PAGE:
Turning Marmageddon into flawsome


Some Marmite, today

In this guest post, Clemenger BBDO’s Al Crawford  argues that Marmite offers a lesson to all marketers in how to make the most of a setback.

Over the last few days, some of our friends across the ditch have had to contend with a looming famine. The threat of ‘Marmageddon’ has bounced around national and international press and has even got the PM advising people to spread it thinly so they can eke out supplies as long as possible.

Whilst my heart goes out to the army of Marmite lovers at this difficult time, I want to focus on something else: namely, that this is yet another great example of brands turning disadvantage into fantastic opportunity.   

The Christchurch tragedy disrupted the production of Marmite and, rather than simply curse their ill-fortune, they’ve turned it into a brand and PR opportunity with Sanitarium’s general manager, Pierre Van Heerden, kicking things off by urging people not to panic buy the stuff.

We’ve seen this kind of thing before, with the likes of FedEx responding to one of its employees bunging a customer’s package over a fence with the ‘Absolutely, Positively Unacceptable’ campaign…

…or Domino’s launching the Pizza Turnaround campaign featuring an appropriately cheesy CEO, after some of their employees highlighted the product was more than a little bit shite.

These are campaigns that have gone beyond merely putting out the fire, they’ve become a beacon for how the companies operate and evolve.

You don’t even need a good crisis to make something out of your dirty laundry.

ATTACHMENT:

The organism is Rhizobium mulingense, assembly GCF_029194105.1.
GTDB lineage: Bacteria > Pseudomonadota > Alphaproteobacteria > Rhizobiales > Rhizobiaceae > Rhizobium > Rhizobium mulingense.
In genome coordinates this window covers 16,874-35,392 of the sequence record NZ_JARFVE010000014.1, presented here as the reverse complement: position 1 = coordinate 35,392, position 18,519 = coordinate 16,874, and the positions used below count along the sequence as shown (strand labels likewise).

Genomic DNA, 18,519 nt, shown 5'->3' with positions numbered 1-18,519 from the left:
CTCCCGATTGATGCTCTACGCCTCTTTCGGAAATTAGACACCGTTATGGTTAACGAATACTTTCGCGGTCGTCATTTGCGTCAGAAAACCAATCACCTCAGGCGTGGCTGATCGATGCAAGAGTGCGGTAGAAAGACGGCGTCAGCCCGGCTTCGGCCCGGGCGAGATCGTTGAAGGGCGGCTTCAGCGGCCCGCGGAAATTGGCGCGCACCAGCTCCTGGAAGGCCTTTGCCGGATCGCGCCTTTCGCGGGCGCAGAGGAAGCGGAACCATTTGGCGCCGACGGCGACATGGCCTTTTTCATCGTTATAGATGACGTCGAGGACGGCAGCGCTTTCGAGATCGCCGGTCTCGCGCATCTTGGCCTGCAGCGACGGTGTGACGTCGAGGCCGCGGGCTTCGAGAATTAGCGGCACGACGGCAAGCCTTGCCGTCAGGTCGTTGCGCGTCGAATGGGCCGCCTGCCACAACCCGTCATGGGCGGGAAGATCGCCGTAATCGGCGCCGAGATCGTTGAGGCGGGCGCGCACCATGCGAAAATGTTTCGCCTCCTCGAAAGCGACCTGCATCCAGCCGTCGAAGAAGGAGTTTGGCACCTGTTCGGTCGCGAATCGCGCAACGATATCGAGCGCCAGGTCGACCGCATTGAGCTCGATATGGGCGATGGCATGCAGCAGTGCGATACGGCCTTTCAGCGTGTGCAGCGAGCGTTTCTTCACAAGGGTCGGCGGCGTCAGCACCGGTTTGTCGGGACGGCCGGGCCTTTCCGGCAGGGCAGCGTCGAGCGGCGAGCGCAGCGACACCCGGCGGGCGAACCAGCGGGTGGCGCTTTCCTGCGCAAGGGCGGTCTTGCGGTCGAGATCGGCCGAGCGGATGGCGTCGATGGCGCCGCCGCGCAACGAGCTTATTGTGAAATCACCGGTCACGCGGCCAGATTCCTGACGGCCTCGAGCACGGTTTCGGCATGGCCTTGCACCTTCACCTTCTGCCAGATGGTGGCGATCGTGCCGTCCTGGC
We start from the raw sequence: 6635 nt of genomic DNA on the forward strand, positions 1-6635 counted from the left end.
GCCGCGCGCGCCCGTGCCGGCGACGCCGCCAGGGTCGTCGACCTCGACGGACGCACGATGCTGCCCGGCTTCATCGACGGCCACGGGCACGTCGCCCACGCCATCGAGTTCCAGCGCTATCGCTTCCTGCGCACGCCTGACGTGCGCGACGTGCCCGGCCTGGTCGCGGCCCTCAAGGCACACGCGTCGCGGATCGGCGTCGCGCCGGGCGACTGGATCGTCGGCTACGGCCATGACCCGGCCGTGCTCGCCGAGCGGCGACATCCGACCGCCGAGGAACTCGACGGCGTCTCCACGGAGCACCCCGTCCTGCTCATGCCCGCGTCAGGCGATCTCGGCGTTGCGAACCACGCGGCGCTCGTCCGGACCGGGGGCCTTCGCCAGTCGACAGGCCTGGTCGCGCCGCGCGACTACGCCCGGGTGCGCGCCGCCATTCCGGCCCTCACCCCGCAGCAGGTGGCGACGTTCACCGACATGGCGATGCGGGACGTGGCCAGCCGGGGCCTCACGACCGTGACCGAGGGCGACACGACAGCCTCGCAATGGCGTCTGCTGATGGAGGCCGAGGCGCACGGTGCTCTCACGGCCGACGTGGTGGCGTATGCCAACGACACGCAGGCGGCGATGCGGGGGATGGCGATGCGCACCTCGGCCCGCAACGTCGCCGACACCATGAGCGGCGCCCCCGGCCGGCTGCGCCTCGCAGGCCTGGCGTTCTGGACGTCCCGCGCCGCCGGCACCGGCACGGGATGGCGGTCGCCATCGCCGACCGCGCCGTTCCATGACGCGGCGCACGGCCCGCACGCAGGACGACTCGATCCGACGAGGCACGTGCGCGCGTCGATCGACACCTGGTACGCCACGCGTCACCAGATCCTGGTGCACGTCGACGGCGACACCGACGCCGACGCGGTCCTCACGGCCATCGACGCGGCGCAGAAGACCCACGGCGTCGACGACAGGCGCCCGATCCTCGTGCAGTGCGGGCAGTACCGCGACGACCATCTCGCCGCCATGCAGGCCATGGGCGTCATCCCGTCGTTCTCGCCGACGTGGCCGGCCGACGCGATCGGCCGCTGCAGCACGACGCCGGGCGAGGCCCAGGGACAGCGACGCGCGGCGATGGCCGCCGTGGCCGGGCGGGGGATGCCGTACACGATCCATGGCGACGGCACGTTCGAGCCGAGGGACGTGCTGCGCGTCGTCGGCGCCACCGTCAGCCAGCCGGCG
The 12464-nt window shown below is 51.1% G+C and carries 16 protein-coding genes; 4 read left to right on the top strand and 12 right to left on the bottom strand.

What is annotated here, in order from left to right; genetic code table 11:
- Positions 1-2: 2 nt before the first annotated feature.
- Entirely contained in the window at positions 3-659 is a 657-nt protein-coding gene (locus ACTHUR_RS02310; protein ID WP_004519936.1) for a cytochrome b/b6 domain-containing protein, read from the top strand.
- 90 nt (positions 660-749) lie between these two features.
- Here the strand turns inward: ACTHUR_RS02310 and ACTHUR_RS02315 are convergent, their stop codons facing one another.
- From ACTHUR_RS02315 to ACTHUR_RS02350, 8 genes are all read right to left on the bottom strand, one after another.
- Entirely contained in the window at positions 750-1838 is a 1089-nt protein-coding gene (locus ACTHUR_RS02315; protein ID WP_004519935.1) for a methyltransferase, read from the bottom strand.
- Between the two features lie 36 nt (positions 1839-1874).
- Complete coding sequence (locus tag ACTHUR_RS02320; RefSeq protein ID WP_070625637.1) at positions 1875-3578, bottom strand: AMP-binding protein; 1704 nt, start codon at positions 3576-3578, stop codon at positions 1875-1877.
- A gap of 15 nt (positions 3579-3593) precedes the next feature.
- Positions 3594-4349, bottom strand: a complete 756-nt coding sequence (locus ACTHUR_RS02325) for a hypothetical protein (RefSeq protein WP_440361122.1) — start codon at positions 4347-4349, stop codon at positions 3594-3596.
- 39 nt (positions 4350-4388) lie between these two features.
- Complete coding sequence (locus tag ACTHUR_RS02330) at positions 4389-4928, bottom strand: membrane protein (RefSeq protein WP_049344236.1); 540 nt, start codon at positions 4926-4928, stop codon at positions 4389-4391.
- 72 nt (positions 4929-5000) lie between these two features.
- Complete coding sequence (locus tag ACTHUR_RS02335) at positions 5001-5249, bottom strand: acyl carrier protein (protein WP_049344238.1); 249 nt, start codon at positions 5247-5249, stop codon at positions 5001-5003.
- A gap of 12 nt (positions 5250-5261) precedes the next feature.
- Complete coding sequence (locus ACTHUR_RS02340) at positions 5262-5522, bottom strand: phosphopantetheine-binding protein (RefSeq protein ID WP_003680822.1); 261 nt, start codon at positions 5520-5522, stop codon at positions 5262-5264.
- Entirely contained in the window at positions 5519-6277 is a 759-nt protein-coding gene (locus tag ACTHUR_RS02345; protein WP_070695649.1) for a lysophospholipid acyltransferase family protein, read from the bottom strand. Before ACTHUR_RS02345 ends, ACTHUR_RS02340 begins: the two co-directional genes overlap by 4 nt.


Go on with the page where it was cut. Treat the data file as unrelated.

I worked on the original ‘Love it or Hate it’ Marmite campaign in the UK, where we embraced our focus groups turning into physical brawls by celebrating the fact that, for many people, Marmite has been scooped out of Beelzebub’s wazoo.

In my wildest dreams, I like to think this paved the way for Pot Noodle’s ‘Slag of All Slacks’ campaign, ‘It’s a Skoda, honest’ (which aired at a time when Skoda had just been transformed from Commie shitbox to VW’s younger brother) and even Moro’s ‘4th best chocolate bar in New Zealand’ campaign.

So we should applaud Marmite’s latest cheeky reversal. It’s another reminder that in the modern age, where we’re scared shitless of failure and surrounded by images of perfection, you can embrace potential negatives and make something awesome out of them. It takes courage and agility to do it, especially when our natural reaction is to try and hide our brand’s saggy bits. One of the many sadnesses of the Kony 2012 campaign is that rather than harnessing the negative criticism and evolving the organisation, they’ve simply tried to put out the fire.

Trendwatching.com has dubbed brands who celebrate their deficiencies as ‘Flawsome’. The term, as they acknowledge, is likely to be both memorable and have you reaching for the both the bullshit bingo card and the sick bag. The Chinese, as usual, cottoned on to this fact ages ago: their word for crisis is made up of two characters, one that means danger, the other, opportunity.

  • Al Crawford is executive planning director at Clemenger BBDO Sydney

Get the latest media and marketing industry news (and views) direct to your inbox.

Sign up to the free Mumbrella newsletter now.



Sign up to our free daily update to get the latest in media and marketing.